How do you design an interface that returns the result of some calculation when 99% of the time the result is simple (for example a single point) and 1% of the time the result is complex (an arbitrary set of points)? How do you signal to the customer that he needs to be careful of the 1% cases? How do you protect the customer from accidentally ignoring these cases, while not forcing him to write cumbersome code? That is the topic of my next few posts.
One of the standard functions in any solid modeling kernel, such as ACIS or CGM, is FindClosestPoint, which, given a test point and a surface finds the closest point on the surface (as pictured below) and returns it – this closest point is sometimes called the projection of the point onto the surface.
A customer who wants to do something with the projection of a particular point might write code like the following:
- where the declarations labeled “modeler” come from the modeler’s header files.
Looks pretty straightforward, eh? I would ask if you’ve noticed the subtle mistake in the modeler interface, but you’ve probably already glanced at Figure 2 and seen the failure mode:
The failure mode is that, for certain geometric configurations of the input point and the surface, the closest point is not unique. Typically, the failure will be that there are several isolated closest points (rather than just one) on the surface, but I’ve chosen a moderately nasty case for Figure 2 – the test point is at the center of a spherical surface, in which case all the points on the sphere are “closest”.
The root cause of this issue is that the interface designer of FindClosestPoint fell into “The Happy Path Trap” (a name that I just made up). The designer was imagining Figure 1 (the happy path case) when the function was created, and didn’t think of the “what if there’s more than one closest point” case in Figure 2. The typical behavior of FindClosestPoint in the non-happy-path case is to return an arbitrarily selected point from the set of all closest points, as illustrated in Figure 2.
The reason this interface error is so insidious is that it leads to a rare and subtle contract violation: in almost all the cases, the function returns all (one) of the closest points. Only in the rare Figure 2-type cases will this not be true. If it’s important that DoSomething processes all of the closest points, then the customer will have a rare and subtle bug in his application – these are the worst sorts of bugs to protect against and the hardest to track down.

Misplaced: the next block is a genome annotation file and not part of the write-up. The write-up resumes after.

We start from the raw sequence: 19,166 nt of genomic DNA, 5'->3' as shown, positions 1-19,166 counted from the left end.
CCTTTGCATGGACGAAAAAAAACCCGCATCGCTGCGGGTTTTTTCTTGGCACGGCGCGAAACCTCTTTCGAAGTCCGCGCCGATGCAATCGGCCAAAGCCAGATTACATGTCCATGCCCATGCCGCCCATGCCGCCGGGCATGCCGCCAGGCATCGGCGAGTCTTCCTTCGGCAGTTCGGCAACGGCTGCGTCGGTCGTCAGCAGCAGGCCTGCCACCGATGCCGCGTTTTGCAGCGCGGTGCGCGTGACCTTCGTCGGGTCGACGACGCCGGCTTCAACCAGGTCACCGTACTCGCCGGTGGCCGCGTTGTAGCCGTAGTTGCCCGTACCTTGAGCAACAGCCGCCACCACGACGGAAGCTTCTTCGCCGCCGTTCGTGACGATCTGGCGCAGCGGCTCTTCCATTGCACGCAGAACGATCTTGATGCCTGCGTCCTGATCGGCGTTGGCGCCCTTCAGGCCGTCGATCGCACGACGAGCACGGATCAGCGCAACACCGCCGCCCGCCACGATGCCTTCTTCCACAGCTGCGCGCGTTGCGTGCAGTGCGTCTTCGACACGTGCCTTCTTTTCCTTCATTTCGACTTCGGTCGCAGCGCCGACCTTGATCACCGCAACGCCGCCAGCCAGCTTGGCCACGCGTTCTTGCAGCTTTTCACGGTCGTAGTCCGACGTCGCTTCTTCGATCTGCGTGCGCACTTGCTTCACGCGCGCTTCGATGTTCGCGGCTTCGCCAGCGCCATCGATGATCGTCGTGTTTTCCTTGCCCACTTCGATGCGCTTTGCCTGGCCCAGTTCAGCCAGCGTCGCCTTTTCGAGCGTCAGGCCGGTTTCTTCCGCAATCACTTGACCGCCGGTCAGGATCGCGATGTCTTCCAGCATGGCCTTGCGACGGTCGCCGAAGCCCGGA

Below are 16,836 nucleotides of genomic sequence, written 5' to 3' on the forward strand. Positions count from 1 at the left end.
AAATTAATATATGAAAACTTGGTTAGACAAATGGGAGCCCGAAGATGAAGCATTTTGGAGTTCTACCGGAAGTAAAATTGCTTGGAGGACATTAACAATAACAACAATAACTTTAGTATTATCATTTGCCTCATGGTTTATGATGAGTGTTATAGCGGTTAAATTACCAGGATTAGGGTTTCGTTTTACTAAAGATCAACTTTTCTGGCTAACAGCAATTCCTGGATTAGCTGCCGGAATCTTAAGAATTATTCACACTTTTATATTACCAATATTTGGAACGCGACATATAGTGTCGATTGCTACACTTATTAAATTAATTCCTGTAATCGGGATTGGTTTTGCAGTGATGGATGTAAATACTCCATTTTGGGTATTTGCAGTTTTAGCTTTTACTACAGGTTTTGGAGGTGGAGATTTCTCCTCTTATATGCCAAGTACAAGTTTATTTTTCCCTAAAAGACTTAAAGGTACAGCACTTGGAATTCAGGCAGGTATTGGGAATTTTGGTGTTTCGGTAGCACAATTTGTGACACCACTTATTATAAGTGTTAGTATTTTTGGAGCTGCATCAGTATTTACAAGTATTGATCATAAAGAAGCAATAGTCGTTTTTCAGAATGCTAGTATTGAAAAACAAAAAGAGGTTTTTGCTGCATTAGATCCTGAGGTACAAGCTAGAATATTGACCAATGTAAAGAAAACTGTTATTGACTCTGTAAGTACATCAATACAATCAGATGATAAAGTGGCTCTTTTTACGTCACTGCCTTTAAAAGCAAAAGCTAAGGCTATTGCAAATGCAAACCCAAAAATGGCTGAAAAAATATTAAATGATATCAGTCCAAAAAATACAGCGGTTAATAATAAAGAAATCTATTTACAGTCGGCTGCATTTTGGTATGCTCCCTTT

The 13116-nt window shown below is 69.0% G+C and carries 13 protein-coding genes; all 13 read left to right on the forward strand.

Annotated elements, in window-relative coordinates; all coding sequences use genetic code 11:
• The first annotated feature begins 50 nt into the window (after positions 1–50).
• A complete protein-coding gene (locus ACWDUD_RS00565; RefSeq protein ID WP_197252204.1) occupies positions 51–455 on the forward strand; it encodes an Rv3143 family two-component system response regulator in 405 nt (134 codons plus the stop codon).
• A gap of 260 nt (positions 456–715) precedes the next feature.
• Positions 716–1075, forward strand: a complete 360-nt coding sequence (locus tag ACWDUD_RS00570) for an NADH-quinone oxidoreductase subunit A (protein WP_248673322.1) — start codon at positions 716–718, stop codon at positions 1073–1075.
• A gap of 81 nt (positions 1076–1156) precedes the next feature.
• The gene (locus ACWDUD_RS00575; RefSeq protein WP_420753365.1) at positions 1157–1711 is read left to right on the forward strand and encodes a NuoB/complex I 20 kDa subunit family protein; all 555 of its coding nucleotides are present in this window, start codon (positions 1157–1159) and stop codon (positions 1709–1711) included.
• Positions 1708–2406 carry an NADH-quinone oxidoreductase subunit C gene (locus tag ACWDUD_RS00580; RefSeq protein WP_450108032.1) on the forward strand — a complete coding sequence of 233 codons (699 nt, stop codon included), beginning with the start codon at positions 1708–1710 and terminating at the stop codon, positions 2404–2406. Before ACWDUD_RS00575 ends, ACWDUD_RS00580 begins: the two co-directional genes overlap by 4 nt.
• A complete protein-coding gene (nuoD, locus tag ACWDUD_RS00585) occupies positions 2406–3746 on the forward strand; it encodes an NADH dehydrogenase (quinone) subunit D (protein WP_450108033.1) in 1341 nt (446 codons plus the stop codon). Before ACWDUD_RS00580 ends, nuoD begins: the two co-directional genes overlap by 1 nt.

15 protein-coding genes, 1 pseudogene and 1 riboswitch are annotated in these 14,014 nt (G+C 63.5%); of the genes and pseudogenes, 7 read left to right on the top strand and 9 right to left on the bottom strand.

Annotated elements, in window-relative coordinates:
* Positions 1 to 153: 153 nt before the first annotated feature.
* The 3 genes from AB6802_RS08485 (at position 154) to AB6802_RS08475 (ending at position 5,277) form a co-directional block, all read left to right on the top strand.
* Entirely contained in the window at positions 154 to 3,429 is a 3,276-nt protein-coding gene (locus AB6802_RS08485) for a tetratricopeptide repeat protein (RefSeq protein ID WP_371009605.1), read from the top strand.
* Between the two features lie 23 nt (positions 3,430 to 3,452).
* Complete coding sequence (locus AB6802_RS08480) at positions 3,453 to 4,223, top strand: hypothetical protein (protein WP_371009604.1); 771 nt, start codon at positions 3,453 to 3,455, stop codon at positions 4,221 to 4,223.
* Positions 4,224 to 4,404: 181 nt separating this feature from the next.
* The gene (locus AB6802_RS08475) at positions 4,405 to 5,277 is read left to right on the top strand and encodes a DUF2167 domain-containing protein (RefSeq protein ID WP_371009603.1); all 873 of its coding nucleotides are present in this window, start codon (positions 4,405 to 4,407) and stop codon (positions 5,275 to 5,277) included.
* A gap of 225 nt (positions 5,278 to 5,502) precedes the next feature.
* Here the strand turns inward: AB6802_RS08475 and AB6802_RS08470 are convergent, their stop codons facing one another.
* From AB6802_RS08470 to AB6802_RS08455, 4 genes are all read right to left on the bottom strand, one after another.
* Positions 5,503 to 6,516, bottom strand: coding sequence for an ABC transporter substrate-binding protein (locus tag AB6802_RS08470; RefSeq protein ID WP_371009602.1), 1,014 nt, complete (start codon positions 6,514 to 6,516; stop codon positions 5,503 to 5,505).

So now we’ve recognized the problem: most of the time the answer is simple (an isolated point), but occasionally the answer will be complex (a general point set). How do we design a better interface that signals to the customer that there’s a subtlety here, so that the customer doesn’t fall into the same trap that we’ve just found?
The wrong answer is to simply document the subtlety. The reason is that this puts the burden of finding (in the docs) and understanding the subtlety on the customer. In isolation, this might not seem like a large burden, but there will be hundreds or thousands of such subtleties in a solid modeler’s interface, and expecting the customer to remember them all is a recipe for bugs. That’s not to say the subtlety shouldn’t be documented; of course it should. We just shouldn’t count on the customer reading and remembering the documentation.
A better thing to do (in addition to documenting the subtlety) is to simply change the name of the function from FindClosestPoint to FindAClosestPoint. In this case, we haven’t changed the behavior at all, but we’ve signaled to the customer, in his source code, that there’s a subtlety. The hope here is that the customer will notice while coding (or, more importantly, cutting and pasting) that the name is a bit funny, which will lead him to read the documentation for the function. In essence, we’ve changed the name of the function to reflect the true contract that it obeys. The problems with this solution are that the customer doesn’t have a simple mechanism for testing whether he’s on the happy path or in the complex case, he’s still in a situation where he can accidentally ignore the subtlety (if he doesn’t notice the funny name), and he has no way of getting the “full” answer. I’ll talk about techniques for solving these problems in my next post.
Anyone care to guess what I'll propose?